* ''Literature/TheWestingGame'' has so many such bonuses that, even after a hundred times, with each reread you notice some new facet of Sam Westing's manipulations that led to the every single character getting their own individual happy ending. Plus tons of foreshadowing and other hints planted throughout the book.
* ''Franchise/TheWitcher'' saga is so heavy with foreshadowing and elaborate plot weaving that second reading feels more like TheAnnotatedEdition, so many previously unnoticed details strike into eyes.
* Creator/RobinJarvis' ''Literature/DeptfordMice'' books were made for this! Only after you read through all of them will you pick up on scenes and lines you passed over before and realise how significant they really were. For example, the bats' prophecy in the first book, ''The Dark Portal'', will become clear upon reading the main trilogy in its entirety. According to the author:
-->"Before I even began writing the first chapter, however, I worked out the storylines for all three books. This meant that I knew precisely who was going to to survive and who was not! It also enabled me to put in hints of what could happen later."
* If you reread ''Literature/WarriorCats'', you notice all sorts of foreshadowing that you'd have missed the first time, especially with [[Literature/WarriorCatsTheOriginalSeries the original series]] and ''[[Literature/WarriorCatsPowerOfThree Power of Three]]''. For the original series, this includes things such as, [[spoiler: Yellowfang's affair with Raggedstar, the true parentage of Mistyfoot and Stonefur, and Tigerclaw trying to get his apprentice killed.]] If you reread Power of Three after finishing the series you notice that [[spoiler: the whole thing with Leafpool was really obvious.]]
* A Christian reading of Literature/TheBible has a lot of both major and minor events in the Old Testament, particularly in the book of Genesis, take on a whole new meaning. God giving Adam and Eve clothes of animal hides, God cursing the serpent that Eve's offspring will "crush his head", Isaac's near-sacrifice, God's promise to Abraham that through him all families of the Earth will be blessed... the list goes on.
* ''Literature/EndersGame'' can receive this thrice, first with the reveals that [[spoiler:the war simulations are real]], that [[spoiler:the Buggers/Formics have been trying to communicate with Ender]] and ''Literature/EndersShadow'''s reveal that [[spoiler:Bean has been secretly navigating the formation of Dragon Army]]. The pre-chapter conversations also make much more sense with a reread.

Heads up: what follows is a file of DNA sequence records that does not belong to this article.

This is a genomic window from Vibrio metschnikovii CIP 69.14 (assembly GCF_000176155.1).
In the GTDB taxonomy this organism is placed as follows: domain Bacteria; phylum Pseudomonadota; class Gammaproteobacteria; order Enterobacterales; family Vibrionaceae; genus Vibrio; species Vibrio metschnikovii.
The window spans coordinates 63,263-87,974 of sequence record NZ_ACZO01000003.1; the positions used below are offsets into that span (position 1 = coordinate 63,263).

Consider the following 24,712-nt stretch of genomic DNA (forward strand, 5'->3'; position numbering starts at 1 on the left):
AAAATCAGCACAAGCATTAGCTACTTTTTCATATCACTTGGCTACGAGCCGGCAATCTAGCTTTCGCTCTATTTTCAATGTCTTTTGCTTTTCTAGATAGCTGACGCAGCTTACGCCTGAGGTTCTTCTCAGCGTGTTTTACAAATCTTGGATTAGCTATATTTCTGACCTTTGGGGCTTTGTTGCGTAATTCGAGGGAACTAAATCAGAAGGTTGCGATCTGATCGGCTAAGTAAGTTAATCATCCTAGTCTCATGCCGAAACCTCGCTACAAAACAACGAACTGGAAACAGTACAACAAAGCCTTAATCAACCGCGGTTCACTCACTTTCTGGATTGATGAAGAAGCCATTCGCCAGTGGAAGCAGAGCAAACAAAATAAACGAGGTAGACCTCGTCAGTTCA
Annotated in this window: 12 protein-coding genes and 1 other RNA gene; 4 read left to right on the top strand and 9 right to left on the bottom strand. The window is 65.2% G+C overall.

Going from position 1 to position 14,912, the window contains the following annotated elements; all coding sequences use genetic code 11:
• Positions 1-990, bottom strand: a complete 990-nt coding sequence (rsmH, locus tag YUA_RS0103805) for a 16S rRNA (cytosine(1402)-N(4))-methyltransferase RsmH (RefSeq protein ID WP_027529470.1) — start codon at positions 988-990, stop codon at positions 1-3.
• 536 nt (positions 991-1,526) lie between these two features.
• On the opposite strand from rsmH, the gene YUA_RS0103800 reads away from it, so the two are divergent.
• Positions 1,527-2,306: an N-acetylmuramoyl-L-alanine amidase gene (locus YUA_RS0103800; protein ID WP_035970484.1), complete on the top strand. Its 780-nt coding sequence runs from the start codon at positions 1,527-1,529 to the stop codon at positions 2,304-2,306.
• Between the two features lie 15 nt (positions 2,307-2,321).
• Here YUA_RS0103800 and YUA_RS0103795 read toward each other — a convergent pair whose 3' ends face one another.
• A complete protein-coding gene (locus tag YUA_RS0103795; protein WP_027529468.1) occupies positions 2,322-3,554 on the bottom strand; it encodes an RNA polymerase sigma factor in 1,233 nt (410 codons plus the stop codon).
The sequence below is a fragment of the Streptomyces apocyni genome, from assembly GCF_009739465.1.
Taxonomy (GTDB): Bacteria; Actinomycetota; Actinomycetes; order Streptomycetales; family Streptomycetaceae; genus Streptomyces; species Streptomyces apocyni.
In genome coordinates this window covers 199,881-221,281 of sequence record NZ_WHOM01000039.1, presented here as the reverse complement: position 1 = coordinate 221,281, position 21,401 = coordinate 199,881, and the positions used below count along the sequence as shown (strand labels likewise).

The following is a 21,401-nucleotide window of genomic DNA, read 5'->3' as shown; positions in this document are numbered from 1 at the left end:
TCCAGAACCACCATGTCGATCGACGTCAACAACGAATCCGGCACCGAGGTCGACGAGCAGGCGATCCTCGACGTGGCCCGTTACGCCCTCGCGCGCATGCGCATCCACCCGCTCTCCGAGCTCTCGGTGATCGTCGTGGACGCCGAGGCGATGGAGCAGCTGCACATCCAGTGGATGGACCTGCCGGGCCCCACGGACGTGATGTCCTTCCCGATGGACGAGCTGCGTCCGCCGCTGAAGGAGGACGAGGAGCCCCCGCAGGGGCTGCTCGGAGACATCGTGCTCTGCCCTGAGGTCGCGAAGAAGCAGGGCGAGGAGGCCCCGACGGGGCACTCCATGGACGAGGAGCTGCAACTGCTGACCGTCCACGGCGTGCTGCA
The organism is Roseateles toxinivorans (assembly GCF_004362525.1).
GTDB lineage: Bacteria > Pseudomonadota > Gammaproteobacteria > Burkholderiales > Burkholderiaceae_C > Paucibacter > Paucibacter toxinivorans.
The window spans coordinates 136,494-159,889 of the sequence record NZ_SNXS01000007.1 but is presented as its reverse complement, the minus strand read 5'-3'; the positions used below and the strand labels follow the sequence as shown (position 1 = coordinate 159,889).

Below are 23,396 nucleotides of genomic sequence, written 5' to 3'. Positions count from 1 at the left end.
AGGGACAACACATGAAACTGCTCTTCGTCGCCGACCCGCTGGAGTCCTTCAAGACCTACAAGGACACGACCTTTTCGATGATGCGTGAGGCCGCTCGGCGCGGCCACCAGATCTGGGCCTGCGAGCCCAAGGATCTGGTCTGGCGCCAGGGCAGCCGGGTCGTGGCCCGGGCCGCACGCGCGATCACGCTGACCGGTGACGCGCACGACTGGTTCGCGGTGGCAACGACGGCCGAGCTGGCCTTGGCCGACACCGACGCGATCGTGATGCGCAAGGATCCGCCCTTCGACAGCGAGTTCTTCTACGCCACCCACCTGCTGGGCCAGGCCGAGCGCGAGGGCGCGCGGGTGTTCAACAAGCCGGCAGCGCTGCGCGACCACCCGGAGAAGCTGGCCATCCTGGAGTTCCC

* Taken UpToEleven with ''Literature/TheDresdenFiles'', in which several of the novels contain revelations that, once learned, make it worthwhile to go back and re-read not only those individual books, but ''the entire previous series'' to catch all the newfound implications. Most notably, re-reads can get ''really'' interesting once you know that (MAJOR spoilers) [[spoiler: Thomas is Harry's half-brother, Ebenezar is their grandfather, Susan gets pregnant from the love scene in ''Death Masks'', Bob has a hidden evil side, Martin and Peabody are TheMole, Maeve is infected with Nemesis, and the Winter Court protects the known universe from Outsiders.]]
** More directly, ''Skin Games'' is made for this. Harry is forced into planning TheCaper with [[spoiler:Nicodemus Archleone]] and a group of hired baddies with differing agendas that Harry is almost certain he can't trust. The whammy occurs near the end of the book, when it's revealed that [[spoiler:Harry had gotten wind that Grey, a mysterious shapechanger, was on Nicodemus' short list and hired him before Nicodemus could, and that Grey and Harry have been communicating in code and hidden subtext the entire book]]. It's fascinating to go back and read through these sections of the book and see how this knowledge changes the tone of these conversations entirely.